Parallel 49’s Head Process Engineer and Brewmaster Graham With has an amazing set of skills. He combines a Bachelors of Applied Science in Chemical and Biological Engineering with the art and skill of crafting unique and innovative beers that are designed to pair perfectly with Chef Alessandro Vianello’s delectable dishes.
In fact, these two professionals orchestrated an amazing dance that is guaranteed to wet anyone’s appetite. While Graham works to express his craft through the art of producing a fairly large range of exciting beers, Alessandro joins in with blending and enhancing those beers with a delightful mixture of sumptuous ingredients to create complementary dishes that excite the senses.
As each of them work their particular form of magic, a tapestry of tastes and smells emerge that are truly outstanding. Nestled inside the Fairmont Waterfront Hotel is the ARC Restaurant. Even from the outside you can see that ARC has class and has been designed to provide the best in quality. With floor to ceiling windows providing beautiful views of the harbor, impeccably placed lighting that creates an atmosphere of comfort and intimacy, subtle live music, it’s no wonder that Chef Alessandro calls this home.
On a cold November night Graham and Alessandro were busy weaving their special blend of skills to produce a unique Brewmaster’s Dinner.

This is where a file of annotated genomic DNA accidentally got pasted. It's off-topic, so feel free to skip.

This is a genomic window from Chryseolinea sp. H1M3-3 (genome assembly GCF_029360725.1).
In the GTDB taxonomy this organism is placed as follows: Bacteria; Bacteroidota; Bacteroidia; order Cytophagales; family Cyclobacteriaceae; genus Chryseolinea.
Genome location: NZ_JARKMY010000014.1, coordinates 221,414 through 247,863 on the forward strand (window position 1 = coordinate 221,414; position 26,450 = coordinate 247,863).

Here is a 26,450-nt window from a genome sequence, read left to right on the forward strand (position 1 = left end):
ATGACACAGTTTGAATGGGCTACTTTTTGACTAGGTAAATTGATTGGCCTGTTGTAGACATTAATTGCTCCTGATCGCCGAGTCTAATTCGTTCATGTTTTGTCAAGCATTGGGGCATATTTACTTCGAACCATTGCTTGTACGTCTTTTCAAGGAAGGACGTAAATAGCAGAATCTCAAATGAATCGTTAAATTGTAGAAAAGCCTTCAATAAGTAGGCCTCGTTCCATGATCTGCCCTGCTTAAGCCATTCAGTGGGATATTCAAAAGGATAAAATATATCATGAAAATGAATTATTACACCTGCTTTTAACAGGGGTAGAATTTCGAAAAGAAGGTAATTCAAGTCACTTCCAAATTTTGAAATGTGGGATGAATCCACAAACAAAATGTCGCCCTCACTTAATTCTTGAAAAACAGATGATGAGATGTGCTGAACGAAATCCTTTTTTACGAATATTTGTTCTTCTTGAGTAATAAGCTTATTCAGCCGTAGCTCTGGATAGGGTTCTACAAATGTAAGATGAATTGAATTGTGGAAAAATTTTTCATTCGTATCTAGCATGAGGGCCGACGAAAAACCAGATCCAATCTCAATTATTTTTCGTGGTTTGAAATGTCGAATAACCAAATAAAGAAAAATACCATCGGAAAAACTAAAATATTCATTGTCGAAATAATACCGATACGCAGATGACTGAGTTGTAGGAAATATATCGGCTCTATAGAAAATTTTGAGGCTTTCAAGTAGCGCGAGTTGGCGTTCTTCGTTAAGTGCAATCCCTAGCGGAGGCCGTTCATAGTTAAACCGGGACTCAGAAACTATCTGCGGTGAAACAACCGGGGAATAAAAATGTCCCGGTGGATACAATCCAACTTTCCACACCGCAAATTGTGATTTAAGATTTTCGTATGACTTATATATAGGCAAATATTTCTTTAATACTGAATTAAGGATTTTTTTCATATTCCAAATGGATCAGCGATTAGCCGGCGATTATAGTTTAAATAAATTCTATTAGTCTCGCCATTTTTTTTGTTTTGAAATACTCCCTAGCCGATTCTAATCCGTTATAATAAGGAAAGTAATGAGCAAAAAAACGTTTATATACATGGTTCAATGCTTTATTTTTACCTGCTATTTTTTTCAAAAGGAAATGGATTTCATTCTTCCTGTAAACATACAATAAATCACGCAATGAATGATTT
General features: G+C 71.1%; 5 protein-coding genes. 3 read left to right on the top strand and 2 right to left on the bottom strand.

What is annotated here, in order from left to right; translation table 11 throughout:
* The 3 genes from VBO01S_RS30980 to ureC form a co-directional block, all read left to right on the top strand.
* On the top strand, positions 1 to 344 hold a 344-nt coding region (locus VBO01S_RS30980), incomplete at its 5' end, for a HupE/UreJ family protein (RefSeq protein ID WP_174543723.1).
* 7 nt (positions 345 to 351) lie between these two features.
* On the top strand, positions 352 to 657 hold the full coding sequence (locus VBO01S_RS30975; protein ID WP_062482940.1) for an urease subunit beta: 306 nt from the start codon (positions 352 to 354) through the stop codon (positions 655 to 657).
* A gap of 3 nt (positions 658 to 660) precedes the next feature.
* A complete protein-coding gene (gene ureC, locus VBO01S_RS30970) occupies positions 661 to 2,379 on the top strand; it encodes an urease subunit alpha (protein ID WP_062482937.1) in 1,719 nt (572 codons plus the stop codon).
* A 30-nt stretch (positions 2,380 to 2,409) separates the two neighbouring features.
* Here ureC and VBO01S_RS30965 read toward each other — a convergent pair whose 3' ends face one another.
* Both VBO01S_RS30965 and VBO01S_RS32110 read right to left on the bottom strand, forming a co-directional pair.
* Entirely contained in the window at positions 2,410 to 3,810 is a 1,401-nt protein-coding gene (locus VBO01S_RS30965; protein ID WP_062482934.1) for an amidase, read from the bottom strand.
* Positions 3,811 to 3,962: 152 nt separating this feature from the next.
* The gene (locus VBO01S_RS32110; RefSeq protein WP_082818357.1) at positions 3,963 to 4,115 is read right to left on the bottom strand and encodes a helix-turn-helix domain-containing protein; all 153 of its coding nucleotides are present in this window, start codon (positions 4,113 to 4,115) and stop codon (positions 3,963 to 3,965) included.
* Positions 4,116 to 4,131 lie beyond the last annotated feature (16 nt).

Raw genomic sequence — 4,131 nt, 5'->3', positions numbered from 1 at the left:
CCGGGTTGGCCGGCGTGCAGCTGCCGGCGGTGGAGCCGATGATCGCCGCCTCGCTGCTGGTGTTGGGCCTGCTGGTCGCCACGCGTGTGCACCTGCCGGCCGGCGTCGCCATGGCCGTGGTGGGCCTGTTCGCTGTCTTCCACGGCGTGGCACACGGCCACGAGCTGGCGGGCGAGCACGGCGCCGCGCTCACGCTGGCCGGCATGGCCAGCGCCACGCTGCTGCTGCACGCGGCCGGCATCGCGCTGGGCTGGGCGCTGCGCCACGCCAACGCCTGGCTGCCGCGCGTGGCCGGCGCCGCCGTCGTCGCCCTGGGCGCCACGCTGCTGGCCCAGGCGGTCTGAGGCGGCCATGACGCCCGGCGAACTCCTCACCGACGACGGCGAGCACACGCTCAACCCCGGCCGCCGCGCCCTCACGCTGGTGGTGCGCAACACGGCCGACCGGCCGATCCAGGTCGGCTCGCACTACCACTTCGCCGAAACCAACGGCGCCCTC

This collaboration resulted in a phenomenal five course dinner where a few select guests were treated like royalty within the relaxed and comfortable seating at the Chef’s Bench. It’s not actually a bench but a beautifully constructed stone table lit with candles and soft lighting. In the glow of the numerous lit Christmas trees throughout the Restaurant, Chef Alessandro and Graham took us on a journey that showcased the deeper complexities and often unrecognized range that beer can provide to those who are willing to listen (and of course taste).
Our first course was a Honey Roasted Parsnip Soup, made from preserved pumpkin, pumpkin seed purée, and most surprisingly bee pollen. The bee pollen actually comes from the restaurants owned apiary on the third floor. This entrée was paired with a Schadenfreud Pumpkin Spiced Lager. This was a delicious beer that unfortunately is only seasonal, and last I checked there were very limited quantities still available at local liquor stores. Of all the beers that I tasted that night, this was by far the one I was most looking forward to sampling again. This is a hearty malty lager with traces of pumpkin and distinct notes of cinnamon, nutmeg, and ginger. A truly delightfully smooth beer for the fall season.
Next on the menu was one of my favorite seafood dishes, Seared Scallop. It also came with some crispy calamari, sea buckthorn berry, fried kelp, and a fitting wafer of seaweed.
It was paired with a Toques of Hazard White IPA. This IPA is light bodied and has an amber white color. It definitely has that big hop flavour that gives it a nice bite along with aromas of tropical fruit and gooseberries. If you prefer your beer to have a strong hop flavor, then this is the beer for you. It also boasts an impressive 9.2% alcohol content, so a little goes a long way.